ROCHBERG: Symphony No. 2 / Imago Mundi
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George Rochberg (1918-2005)
Symphony No. 2 (1955-56) Imago Mundi (1973)
George Rochberg was born in Paterson, New Jersey on 5thJuly, 1918, and died at Newtown Square, nearPhiladelphia, where he had lived for over forty years, on30th May, 2005. From 1951, he was Director ofPublications for the music publishing house TheodorePresser, in 1960 becoming Chairman of the MusicDepartment at the University of Pennsylvania. In 1979 hewas designated Annenberg Professor of the Humanities,retiring from the University in 1983. Rochberg's musichas been honoured since his earliest substantialcompositions, his Night Music receiving the GeorgeGershwin Memorial Award in 1953. Since then,Naumberg Recording Awards, Guggenheim Fellowships,Honorary Doctorates, a Fellowship at the AmericanAcademy in Rome, and Fulbright Scholarship in 1950-51(the year in which he met and befriended LuigiDallapiccola), the ASCAP Lifetime Achievement Awardin 2000, and countless other honours accumulated in evergreater profusion. In 1996, his manuscripts and paperswere acquired for the archives of the Paul SacherFoundation in Basel, Switzerland.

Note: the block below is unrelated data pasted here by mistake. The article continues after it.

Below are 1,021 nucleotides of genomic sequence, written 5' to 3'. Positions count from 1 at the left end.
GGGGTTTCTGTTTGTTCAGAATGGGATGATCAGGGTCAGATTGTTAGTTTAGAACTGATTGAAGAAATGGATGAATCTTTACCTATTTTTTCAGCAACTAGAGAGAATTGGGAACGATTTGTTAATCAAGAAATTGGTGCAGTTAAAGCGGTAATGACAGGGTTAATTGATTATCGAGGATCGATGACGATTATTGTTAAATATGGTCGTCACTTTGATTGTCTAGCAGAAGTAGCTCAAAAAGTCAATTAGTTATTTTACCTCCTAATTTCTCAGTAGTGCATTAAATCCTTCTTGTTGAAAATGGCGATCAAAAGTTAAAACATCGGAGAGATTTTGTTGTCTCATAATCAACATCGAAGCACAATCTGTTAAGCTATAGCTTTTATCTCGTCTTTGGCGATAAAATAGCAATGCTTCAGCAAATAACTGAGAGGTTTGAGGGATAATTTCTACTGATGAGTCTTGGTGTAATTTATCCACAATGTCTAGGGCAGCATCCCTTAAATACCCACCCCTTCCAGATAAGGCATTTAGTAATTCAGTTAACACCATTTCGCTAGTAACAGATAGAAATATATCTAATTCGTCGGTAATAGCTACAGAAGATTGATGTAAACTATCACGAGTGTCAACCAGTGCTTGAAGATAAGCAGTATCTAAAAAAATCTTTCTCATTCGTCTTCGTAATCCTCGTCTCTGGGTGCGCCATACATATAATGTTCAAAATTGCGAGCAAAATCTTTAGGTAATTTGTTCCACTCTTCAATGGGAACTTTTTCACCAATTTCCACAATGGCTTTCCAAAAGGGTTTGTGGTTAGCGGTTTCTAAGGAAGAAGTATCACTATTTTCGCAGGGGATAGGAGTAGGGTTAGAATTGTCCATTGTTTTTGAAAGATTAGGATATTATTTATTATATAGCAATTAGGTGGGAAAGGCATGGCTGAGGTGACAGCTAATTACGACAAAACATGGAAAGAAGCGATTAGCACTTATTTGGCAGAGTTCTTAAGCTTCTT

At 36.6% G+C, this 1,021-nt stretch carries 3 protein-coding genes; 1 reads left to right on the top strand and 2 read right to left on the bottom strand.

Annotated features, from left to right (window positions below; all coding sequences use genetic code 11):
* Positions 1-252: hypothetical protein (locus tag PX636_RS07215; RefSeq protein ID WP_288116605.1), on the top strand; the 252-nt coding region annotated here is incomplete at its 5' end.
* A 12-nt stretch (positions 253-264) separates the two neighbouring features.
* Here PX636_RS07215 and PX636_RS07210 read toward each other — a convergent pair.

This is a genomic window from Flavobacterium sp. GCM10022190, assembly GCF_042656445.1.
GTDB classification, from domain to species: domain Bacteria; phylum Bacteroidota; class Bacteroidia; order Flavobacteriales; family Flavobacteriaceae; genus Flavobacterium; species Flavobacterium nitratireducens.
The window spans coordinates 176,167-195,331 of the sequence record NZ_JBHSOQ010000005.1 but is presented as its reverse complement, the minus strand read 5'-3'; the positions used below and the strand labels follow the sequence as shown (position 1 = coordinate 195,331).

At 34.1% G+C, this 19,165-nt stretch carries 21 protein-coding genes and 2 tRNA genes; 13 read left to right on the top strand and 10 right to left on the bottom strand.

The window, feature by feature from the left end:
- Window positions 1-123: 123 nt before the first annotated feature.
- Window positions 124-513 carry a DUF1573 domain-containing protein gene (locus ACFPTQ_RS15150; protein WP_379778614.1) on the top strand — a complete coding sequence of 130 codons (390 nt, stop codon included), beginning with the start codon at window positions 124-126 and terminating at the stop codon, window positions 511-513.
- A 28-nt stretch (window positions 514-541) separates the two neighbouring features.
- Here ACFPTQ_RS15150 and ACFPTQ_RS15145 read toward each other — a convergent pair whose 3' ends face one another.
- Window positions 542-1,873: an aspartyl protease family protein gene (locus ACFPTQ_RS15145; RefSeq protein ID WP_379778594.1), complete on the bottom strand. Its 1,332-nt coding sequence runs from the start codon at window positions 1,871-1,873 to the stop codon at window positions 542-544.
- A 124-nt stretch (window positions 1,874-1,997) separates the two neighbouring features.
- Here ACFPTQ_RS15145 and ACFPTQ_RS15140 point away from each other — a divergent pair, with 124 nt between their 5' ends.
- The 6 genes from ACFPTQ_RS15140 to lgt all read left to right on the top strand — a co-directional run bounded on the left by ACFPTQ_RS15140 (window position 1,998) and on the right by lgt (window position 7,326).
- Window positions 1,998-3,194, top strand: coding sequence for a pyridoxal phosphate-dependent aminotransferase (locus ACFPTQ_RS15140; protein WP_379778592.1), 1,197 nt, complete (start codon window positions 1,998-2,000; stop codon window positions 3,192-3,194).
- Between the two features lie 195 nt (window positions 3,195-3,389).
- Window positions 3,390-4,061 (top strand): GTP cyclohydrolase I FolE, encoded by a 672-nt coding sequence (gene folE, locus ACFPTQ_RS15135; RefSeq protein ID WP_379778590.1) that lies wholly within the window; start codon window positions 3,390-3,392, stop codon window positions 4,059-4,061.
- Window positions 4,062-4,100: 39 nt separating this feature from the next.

Although not completed until the spring of 1956,George Rochberg's Symphony No. 2 is unquestionably awartime work. Living in New York in 1941-42 with hisnew wife, Gene, making ends meet by playing at jazz barsand clubs while studying with Hans Weisse, LeopoldMannes and George Szell at the Mannes School of Music,Rochberg's student life and idyllic early years of marriagewere interrupted by call-up into the United States Army inNovember 1942. There followed three testing yearsserving as a captain with Allied forces in Europe. At theBattle of the Bulge, Rochberg was severely wounded,spending close on a year in recovery and rehabilitation. Asthe war ended, he was able to take up his studies again atthe Curtis Institute of Music in Philadelphia, where hehoned his skills in counterpoint under the great RosarioScalero, who had been a member of Brahms's circle inVienna sixty years earlier.
The hour-long First Symphony [to appear on Naxos8.559214], written in 1948-49, was the first large-scalework to result, an important stepping-stone on the way tothe Second. Exploring the power of the orchestral palettefor the first time, delineating his expressive boundaries andchallenges, establishing a powerfully individual personallanguage, still essentially \tonal" but ever more sharplypressing the harmonic limits of that language, the FirstSymphony is a young composer's assertive laying-down ofthe gauntlet.
All of the accumulated anger and anguish about theSecond World War was now freed, through the First'srefinement of a mature technique, to explode onto the pagein unfettered spontaneity, an immediacy of compositionalvision sharpened, if anything, by the four years spentpolishing the score of the Second in the intervals of otherwork.